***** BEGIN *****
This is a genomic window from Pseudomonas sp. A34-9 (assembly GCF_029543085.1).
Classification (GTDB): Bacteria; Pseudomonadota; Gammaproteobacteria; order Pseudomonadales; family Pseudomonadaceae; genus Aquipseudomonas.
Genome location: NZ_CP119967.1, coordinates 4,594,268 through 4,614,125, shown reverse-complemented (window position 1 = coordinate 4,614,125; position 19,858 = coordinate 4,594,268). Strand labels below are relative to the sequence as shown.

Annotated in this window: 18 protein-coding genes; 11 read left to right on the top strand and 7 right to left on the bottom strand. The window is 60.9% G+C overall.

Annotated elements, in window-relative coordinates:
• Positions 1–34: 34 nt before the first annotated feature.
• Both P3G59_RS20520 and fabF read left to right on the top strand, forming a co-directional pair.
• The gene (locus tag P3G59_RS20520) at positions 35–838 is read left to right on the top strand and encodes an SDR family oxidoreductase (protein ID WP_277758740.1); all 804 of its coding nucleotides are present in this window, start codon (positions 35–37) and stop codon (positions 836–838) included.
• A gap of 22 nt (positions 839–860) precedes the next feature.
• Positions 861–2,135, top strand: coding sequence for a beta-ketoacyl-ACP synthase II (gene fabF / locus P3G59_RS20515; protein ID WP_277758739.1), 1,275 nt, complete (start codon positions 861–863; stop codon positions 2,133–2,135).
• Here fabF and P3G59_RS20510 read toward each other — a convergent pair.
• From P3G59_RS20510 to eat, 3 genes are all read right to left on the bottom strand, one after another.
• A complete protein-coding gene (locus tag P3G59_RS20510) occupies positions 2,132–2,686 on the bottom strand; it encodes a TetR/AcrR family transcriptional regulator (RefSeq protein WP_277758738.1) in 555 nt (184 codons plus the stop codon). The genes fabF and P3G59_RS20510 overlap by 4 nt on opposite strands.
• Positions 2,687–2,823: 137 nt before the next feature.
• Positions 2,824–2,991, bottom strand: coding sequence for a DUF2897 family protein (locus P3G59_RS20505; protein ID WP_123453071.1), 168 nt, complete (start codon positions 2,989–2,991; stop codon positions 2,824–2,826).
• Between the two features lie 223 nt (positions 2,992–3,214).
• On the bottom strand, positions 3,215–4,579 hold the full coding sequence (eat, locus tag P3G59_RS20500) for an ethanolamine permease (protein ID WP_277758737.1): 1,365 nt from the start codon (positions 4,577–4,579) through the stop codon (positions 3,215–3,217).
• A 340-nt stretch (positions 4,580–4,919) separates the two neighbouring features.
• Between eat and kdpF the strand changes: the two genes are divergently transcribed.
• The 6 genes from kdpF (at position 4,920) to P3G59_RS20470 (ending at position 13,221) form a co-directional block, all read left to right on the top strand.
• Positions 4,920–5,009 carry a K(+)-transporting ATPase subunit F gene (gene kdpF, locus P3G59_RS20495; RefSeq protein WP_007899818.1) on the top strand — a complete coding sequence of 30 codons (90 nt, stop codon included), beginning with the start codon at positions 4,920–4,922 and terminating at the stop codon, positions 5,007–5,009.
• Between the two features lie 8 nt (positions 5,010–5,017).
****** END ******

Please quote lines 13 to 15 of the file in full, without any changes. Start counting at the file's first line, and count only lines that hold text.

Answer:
• A complete protein-coding gene (locus tag P3G59_RS20510) occupies positions 2,132–2,686 on the bottom strand; it encodes a TetR/AcrR family transcriptional regulator (RefSeq protein WP_277758738.1) in 555 nt (184 codons plus the stop codon). The genes fabF and P3G59_RS20510 overlap by 4 nt on opposite strands.
• Positions 2,687–2,823: 137 nt before the next feature.
• Positions 2,824–2,991, bottom strand: coding sequence for a DUF2897 family protein (locus P3G59_RS20505; protein ID WP_123453071.1), 168 nt, complete (start codon positions 2,989–2,991; stop codon positions 2,824–2,826).